Written by Alistair Wardell – Partner, Head of Restructuring South Region, Grant Thornton
With an unprecedented level of uncertainty set to continue for businesses over the next few months, and most likely into 2021, investors and business leaders are facing a number of challenges.
Timing and communication are key to ensuring that business owners and stakeholders are able to have the ‘difficult conversations’ when necessary. Well-timed, informed and ongoing dialogue could make all the difference in a business’ survival and recovery.
In my experience there are three priority steps that businesses in financial trouble should consider:
- ensure leadership understand the scale of the problem
- identify the issues – an external assessment will help to reveal what internal scrutiny may overlook
- explore their choices – a well-executed recovery solution can make all the difference.
Many business owners are often fully occupied with the day-to-day challenges of running their business and now, with COVID-19 impacting so many aspects of everyday life – personal lifestyle, well-being, business operations and finance – it is understandable that attention to cash flow and profitability could become confused and neglected. But it’s vital that business leaders focus on getting these basics right.
While the ongoing pandemic may be an obvious contributor, a detailed financial analysis is required to ascertain exactly why a company may be short of funds or operating with unprofitable results. Impartial conversations, coupled with thorough financial modelling, can help to determine whether there is an immediate problem to address, or if there is a need for a longer-term approach to tackle loss-making aspects of the business.
If they find themselves in distress, there are many initial options for businesses to consider – accessing cash, Asset Based Lending (ABLs), Peer to Peer Lending (P2P), distressed debt investment, pensions, invoice financing, creditor management, time to pay arrangements, team restructures, the use of interim roles, corporate simplification, price increases or cutting overheads. Every businesses circumstance will be unique and require its own solution, which is where the insight and guidance of a professional adviser can often be extremely valuable.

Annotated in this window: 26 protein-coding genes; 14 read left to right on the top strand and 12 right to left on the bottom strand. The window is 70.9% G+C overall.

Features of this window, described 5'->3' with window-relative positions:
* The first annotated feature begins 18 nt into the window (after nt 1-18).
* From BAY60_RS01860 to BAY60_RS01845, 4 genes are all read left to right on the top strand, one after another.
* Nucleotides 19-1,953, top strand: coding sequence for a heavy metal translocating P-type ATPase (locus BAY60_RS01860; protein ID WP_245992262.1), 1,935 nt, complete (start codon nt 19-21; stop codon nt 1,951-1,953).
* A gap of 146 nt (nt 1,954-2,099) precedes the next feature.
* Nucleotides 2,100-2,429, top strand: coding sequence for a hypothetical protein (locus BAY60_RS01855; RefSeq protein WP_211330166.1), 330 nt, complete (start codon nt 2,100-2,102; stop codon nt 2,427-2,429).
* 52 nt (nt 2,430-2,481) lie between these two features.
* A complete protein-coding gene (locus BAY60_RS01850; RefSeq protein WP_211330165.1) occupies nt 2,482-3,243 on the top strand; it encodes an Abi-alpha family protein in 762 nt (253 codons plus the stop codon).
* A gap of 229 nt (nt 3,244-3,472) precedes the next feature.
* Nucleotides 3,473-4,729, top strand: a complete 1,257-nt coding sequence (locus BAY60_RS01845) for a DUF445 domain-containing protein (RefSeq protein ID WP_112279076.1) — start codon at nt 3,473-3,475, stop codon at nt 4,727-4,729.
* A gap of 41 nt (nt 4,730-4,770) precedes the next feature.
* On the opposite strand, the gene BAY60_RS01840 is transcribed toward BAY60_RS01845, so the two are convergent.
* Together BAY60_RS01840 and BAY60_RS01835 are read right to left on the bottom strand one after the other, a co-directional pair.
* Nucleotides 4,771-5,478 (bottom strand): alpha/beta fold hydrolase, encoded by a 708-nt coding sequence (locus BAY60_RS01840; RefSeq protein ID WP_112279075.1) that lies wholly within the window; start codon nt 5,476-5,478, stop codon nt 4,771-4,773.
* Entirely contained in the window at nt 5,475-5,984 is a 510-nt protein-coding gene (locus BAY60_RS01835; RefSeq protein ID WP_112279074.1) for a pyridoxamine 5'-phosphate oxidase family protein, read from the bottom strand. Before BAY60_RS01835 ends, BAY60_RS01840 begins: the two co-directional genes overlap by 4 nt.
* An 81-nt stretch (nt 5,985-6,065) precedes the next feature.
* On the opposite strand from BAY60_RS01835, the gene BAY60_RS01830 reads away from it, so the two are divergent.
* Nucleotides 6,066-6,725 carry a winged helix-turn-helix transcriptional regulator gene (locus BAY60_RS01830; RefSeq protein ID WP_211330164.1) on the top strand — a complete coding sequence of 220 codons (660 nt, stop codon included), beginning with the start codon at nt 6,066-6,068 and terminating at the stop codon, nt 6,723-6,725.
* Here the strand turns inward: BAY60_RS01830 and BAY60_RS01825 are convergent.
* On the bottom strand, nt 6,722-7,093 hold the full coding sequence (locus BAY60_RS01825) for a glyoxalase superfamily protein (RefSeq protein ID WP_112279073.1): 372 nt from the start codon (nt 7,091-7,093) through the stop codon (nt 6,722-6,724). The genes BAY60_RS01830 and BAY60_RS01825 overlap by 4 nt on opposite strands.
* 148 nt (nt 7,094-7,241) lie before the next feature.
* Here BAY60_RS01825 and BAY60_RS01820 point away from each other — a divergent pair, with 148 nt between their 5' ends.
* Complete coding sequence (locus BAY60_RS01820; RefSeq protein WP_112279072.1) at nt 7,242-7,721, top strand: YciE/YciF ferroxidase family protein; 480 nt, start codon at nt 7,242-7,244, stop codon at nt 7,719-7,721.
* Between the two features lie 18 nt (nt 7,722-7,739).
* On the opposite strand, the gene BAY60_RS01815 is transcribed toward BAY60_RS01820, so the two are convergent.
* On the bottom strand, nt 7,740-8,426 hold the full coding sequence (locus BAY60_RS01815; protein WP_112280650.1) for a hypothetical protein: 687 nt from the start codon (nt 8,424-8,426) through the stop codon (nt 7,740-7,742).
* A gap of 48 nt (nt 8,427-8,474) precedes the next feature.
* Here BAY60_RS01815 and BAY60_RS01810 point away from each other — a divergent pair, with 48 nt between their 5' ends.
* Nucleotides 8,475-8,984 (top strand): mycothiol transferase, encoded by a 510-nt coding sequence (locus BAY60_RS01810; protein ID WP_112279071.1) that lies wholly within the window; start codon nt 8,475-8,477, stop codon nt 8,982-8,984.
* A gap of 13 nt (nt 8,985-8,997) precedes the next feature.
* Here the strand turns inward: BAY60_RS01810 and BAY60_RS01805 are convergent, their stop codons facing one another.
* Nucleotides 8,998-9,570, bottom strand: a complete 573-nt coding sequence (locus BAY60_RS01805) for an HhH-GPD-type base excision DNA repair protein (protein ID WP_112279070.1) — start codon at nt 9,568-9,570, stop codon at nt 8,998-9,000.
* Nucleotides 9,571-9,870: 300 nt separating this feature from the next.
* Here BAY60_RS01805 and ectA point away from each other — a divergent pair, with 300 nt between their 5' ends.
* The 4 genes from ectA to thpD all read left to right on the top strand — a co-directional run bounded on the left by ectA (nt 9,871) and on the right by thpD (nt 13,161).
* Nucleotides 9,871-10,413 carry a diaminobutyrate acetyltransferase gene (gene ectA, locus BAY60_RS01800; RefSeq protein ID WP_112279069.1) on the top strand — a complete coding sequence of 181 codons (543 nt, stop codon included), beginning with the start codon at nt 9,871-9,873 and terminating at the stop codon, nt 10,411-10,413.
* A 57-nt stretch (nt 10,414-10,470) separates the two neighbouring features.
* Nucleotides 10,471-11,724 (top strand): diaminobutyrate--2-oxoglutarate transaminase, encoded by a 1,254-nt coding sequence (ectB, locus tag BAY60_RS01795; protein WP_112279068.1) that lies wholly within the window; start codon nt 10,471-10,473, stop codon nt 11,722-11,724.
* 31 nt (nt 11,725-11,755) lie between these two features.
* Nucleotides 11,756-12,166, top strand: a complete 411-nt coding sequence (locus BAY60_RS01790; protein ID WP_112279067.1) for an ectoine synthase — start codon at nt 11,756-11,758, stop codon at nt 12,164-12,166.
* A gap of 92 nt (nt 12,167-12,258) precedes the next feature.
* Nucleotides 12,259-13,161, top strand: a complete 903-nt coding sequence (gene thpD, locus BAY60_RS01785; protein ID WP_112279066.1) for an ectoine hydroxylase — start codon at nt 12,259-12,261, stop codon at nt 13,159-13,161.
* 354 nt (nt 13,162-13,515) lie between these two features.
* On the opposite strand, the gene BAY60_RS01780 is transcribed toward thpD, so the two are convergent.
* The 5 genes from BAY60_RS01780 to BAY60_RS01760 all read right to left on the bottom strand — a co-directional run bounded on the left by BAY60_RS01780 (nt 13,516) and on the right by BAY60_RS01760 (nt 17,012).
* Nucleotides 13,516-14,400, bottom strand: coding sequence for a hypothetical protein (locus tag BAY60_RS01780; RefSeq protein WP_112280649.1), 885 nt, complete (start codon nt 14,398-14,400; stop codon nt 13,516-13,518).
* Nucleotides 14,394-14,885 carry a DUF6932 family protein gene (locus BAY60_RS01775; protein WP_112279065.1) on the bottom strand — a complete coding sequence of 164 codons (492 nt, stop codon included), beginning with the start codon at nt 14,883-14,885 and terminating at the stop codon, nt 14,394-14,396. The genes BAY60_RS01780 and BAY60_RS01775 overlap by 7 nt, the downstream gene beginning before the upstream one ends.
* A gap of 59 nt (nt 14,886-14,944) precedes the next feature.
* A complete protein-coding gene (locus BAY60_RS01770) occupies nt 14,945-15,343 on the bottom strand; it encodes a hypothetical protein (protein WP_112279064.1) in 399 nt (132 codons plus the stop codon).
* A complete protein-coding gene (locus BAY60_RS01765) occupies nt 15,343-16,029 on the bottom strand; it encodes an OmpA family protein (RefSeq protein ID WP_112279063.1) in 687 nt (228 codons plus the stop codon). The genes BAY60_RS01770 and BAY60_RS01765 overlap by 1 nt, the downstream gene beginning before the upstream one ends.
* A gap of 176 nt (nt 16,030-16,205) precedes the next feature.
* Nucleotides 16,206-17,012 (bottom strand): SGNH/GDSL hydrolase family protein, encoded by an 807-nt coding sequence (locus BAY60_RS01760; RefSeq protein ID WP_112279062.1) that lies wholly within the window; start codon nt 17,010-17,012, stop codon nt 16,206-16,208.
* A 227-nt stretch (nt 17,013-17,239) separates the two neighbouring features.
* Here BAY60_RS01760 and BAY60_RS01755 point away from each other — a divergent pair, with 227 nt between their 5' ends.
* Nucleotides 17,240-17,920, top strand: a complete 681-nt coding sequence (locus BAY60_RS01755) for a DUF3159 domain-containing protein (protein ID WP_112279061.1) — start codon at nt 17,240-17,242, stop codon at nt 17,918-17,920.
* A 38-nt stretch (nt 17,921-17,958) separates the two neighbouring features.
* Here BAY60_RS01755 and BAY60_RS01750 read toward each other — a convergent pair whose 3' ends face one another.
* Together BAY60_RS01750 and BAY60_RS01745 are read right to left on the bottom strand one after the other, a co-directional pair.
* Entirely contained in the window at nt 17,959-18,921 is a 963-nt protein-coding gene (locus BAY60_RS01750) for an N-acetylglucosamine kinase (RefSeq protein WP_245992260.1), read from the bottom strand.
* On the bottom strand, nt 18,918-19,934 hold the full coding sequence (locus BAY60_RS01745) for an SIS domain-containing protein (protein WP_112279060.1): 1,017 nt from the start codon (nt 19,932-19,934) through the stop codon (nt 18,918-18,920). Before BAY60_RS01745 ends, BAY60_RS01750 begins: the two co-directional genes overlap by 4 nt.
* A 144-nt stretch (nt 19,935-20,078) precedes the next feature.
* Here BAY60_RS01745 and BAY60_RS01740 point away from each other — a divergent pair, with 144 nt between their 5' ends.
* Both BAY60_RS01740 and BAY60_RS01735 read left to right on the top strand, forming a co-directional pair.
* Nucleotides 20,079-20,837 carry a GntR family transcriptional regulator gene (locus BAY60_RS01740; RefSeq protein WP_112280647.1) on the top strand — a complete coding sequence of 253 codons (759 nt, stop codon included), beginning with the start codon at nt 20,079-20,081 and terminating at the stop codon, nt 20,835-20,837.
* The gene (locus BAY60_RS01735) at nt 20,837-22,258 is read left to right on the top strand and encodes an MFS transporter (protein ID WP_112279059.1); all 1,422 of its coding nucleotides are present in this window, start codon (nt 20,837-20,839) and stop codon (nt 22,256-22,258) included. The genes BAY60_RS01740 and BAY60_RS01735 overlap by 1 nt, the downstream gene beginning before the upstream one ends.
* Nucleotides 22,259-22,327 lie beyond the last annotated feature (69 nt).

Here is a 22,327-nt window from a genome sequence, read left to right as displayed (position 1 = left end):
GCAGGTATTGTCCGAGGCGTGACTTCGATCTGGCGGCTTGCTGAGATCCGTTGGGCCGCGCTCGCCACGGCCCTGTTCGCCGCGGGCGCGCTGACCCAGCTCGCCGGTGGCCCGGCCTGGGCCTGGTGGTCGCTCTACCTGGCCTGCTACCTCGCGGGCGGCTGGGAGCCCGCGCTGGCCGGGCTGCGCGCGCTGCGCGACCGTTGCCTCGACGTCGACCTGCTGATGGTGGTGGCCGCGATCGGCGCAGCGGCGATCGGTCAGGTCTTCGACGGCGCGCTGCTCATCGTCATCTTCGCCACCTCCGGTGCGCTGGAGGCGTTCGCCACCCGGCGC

But where these options are not relevant or suitable, and a company is having to restructure – what options are available?
The organisation could look at a Company Voluntary Arrangement (CVA). For companies in this situation, it is imperative to act quickly. If this is the chosen route to ensure an outcome of future financial stability, it is essential for the company’s directors (who will still be in control) to think and act differently. Doing more of the same is not the answer and would likely not be condoned by stakeholders or creditors. The focus of directors and shareholders should be on the need to reduce costs, improve sales and strengthen operational efficiencies, and it is likely that they will need professional help, support and guidance to do this effectively. Furthermore, communication with creditors is often highly sensitive and without their support and agreement a CVA would not be possible to execute.
Alternatively, the recent introduction of the Corporate Insolvency and Governance Act 2020 (CIGA): Moratorium and Restructuring Plan, also provides a way for companies to address their financial pressures and subsequently be rescued as a going concern. Simply put, it allows for greater flexibility and creates ‘breathing space’ and can last for anywhere between 20 days – 12 months depending on creditor consent and/or court orders.
There also remains the original rescue tool of an administration. An administration can, in the right circumstances, facilitate the rescue of a business through a pre-packaged sale or by providing time to continue trading whilst the business is restructured or sold.
Assessing your current situation, having frank discussions, focusing on doing the basics well and acting quickly, is vital for any organisation in today’s environment, as we continue to move through the ongoing impacts of COVID-19.